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Taddeo Alderotti
Taddeo Alderotti (Latin: Thaddaeus Alderottus, French : Thaddée de Florence), born in Florence between 1206 and 1215, died in 1295, was an Italian doctor and professor of medicine at the University of Bologna, who made important contributions to the renaissance of learned medicine in Europe during the High Middle Ages. He was among the first to organize a medical lecture at the university. One of his works describes a method for concentrating ethanol involving repeated fractional distillation through a water-cooled still, by which an ethanol purity of 90% could be obtained. Dante seems to reference him in the Paradiso (XII, 82-85), indicating he pursued learning not for spiritual reasons but worldly ambition, contrasting him with St. Dominic. Life Taddeo Alderotti was born in Florence, 1210, and received his primary education there.Thomas F. Glick, Steven Livesey, and Faith Wallis, ''Medieval Science, Technology, and Medicine: An Encyclopedia'' (Routledge, 2014) In the mi ...
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Al-Zahrawi
Abū al-Qāsim Khalaf ibn al-'Abbās al-Zahrāwī al-Ansari ( ar, أبو القاسم خلف بن العباس الزهراوي;‎ 936–1013), popularly known as al-Zahrawi (), Latinised as Albucasis (from Arabic ''Abū al-Qāsim''), was an Arab Andalusian physician, surgeon and chemist."Al-Zahrawi's ancestry then, one might infer, goes back to the Arabian Peninsula, to the inhabitants of "al-Madinah," the first city that accepted the message of Islam." Considered to be the greatest surgeon of the Middle Ages, he has been referred to as the "father of modern surgery". Al-Zahrawi's principal work is the '' Kitab al-Tasrif'', a thirty-volume encyclopedia of medical practices. The surgery chapter of this work was later translated into Latin, attaining popularity and becoming the standard textbook in Europe for the next five hundred years. Al-Zahrawi's pioneering contributions to the field of surgical procedures and instruments had an enormous impact in the East and West we ...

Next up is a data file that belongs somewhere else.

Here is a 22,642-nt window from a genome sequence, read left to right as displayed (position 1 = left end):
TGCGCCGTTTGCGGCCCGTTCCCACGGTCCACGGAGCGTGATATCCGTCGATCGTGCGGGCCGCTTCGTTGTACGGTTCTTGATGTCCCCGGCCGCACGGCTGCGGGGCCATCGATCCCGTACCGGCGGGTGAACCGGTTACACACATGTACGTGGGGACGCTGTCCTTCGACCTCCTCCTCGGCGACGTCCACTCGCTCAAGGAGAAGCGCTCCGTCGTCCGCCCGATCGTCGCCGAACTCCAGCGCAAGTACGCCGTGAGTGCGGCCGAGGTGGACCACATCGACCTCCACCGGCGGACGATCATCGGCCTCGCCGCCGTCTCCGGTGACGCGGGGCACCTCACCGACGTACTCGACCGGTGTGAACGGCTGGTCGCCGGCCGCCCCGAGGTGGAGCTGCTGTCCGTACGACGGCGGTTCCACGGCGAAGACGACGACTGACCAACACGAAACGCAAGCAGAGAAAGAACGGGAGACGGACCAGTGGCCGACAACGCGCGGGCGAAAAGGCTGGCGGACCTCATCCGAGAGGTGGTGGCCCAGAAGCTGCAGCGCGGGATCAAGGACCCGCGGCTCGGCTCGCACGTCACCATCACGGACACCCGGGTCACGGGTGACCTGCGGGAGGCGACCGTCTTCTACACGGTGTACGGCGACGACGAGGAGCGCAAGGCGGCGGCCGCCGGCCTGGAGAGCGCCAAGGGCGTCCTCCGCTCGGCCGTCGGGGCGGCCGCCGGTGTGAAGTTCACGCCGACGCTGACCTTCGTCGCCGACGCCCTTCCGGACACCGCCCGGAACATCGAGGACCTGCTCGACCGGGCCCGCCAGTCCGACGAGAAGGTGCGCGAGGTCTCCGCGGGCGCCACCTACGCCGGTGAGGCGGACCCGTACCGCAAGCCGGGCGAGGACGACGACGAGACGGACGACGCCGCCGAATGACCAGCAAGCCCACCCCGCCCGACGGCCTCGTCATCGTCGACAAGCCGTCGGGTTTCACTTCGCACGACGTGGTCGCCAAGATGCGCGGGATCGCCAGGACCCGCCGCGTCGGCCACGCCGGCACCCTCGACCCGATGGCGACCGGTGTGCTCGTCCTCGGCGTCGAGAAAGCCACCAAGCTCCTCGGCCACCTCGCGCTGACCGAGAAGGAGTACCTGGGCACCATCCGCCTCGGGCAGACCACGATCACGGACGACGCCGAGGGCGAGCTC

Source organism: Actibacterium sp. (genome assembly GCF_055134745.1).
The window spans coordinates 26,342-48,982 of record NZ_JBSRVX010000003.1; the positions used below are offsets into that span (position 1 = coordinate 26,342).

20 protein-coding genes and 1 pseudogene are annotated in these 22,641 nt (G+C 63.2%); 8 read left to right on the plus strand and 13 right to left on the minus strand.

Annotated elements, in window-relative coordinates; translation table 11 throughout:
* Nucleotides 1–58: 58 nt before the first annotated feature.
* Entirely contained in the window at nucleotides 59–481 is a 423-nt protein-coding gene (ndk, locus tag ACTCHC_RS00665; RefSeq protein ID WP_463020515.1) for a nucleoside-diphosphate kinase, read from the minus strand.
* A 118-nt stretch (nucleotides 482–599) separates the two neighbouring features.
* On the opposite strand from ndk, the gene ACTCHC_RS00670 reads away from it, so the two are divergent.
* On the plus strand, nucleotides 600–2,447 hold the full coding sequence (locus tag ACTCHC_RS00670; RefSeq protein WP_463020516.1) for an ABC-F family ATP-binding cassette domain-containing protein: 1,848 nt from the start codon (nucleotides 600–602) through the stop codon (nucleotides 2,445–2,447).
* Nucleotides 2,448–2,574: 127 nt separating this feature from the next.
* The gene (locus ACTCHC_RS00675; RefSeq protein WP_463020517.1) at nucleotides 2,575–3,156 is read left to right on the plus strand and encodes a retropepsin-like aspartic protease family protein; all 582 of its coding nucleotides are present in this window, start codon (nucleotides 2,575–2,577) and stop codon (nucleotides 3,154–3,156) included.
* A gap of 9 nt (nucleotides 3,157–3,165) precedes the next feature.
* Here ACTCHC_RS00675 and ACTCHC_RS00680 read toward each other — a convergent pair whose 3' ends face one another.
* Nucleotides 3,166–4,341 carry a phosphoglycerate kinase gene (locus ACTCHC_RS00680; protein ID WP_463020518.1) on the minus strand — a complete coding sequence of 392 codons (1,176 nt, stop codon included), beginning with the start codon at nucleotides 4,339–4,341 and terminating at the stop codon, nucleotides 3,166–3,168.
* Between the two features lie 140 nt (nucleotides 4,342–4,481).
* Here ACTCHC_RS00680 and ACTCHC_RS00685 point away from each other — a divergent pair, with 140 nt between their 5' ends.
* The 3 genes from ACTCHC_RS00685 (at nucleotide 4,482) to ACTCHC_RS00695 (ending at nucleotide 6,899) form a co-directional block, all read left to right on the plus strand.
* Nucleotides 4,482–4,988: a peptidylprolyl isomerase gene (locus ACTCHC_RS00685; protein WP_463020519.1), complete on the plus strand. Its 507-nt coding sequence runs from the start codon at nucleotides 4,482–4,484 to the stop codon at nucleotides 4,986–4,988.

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Al-Farabi
Abu Nasr Muhammad Al-Farabi ( fa, ابونصر محمد فارابی), ( ar, أبو نصر محمد الفارابي), known in the West as Alpharabius; (c. 872 – between 14 December, 950 and 12 January, 951)PDF version was a renowned early Islamic philosopher and jurist who wrote in the fields of political philosophy, metaphysics, ethics and logic. He was also a scientist, cosmologist, mathematician and music theorist. Ludwig W. Adamec (2009), ''Historical Dictionary of Islam'', pp.95–96. Scarecrow Press. . In Islamic philosophical tradition he was often called "the Second Teacher", following Aristotle who was known as "the First Teacher". He is credited with preserving the original Greek texts during the Middle Ages via his commentaries and treatises, and influencing many prominent philosophers, such as Avicenna and Maimonides. Through his works, he became well-known in the West as well as the East. Biography The existing variations in the basic accounts of al-Fara ...